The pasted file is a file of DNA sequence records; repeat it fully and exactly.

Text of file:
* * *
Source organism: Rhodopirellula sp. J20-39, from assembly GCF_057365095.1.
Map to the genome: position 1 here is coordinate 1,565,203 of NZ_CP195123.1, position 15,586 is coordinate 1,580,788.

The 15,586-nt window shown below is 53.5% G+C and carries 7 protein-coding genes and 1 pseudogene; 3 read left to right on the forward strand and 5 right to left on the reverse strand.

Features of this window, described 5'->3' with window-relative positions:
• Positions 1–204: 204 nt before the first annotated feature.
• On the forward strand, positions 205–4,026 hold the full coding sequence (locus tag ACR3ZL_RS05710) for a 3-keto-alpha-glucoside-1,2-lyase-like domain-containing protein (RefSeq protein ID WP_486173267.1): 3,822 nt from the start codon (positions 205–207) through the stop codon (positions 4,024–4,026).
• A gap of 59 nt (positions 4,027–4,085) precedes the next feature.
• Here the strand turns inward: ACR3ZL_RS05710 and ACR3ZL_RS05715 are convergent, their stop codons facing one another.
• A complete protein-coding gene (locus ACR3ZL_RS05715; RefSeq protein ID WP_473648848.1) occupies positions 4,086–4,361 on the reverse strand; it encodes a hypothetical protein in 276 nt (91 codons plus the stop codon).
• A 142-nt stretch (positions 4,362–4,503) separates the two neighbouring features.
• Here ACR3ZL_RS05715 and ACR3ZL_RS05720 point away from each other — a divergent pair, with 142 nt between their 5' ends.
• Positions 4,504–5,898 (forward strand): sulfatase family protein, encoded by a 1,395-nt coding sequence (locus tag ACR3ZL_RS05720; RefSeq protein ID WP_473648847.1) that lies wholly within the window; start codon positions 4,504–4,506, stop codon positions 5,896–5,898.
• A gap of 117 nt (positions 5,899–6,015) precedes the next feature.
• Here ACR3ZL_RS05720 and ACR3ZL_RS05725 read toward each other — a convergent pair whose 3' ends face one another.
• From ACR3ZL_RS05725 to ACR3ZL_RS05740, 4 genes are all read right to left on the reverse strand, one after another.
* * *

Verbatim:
Source organism: Rhodopirellula sp. J20-39, from assembly GCF_057365095.1.
Map to the genome: position 1 here is coordinate 1,565,203 of NZ_CP195123.1, position 15,586 is coordinate 1,580,788.

The 15,586-nt window shown below is 53.5% G+C and carries 7 protein-coding genes and 1 pseudogene; 3 read left to right on the forward strand and 5 right to left on the reverse strand.

Features of this window, described 5'->3' with window-relative positions:
• Positions 1–204: 204 nt before the first annotated feature.
• On the forward strand, positions 205–4,026 hold the full coding sequence (locus tag ACR3ZL_RS05710) for a 3-keto-alpha-glucoside-1,2-lyase-like domain-containing protein (RefSeq protein ID WP_486173267.1): 3,822 nt from the start codon (positions 205–207) through the stop codon (positions 4,024–4,026).
• A gap of 59 nt (positions 4,027–4,085) precedes the next feature.
• Here the strand turns inward: ACR3ZL_RS05710 and ACR3ZL_RS05715 are convergent, their stop codons facing one another.
• A complete protein-coding gene (locus ACR3ZL_RS05715; RefSeq protein ID WP_473648848.1) occupies positions 4,086–4,361 on the reverse strand; it encodes a hypothetical protein in 276 nt (91 codons plus the stop codon).
• A 142-nt stretch (positions 4,362–4,503) separates the two neighbouring features.
• Here ACR3ZL_RS05715 and ACR3ZL_RS05720 point away from each other — a divergent pair, with 142 nt between their 5' ends.
• Positions 4,504–5,898 (forward strand): sulfatase family protein, encoded by a 1,395-nt coding sequence (locus tag ACR3ZL_RS05720; RefSeq protein ID WP_473648847.1) that lies wholly within the window; start codon positions 4,504–4,506, stop codon positions 5,896–5,898.
• A gap of 117 nt (positions 5,899–6,015) precedes the next feature.
• Here ACR3ZL_RS05720 and ACR3ZL_RS05725 read toward each other — a convergent pair whose 3' ends face one another.
• From ACR3ZL_RS05725 to ACR3ZL_RS05740, 4 genes are all read right to left on the reverse strand, one after another.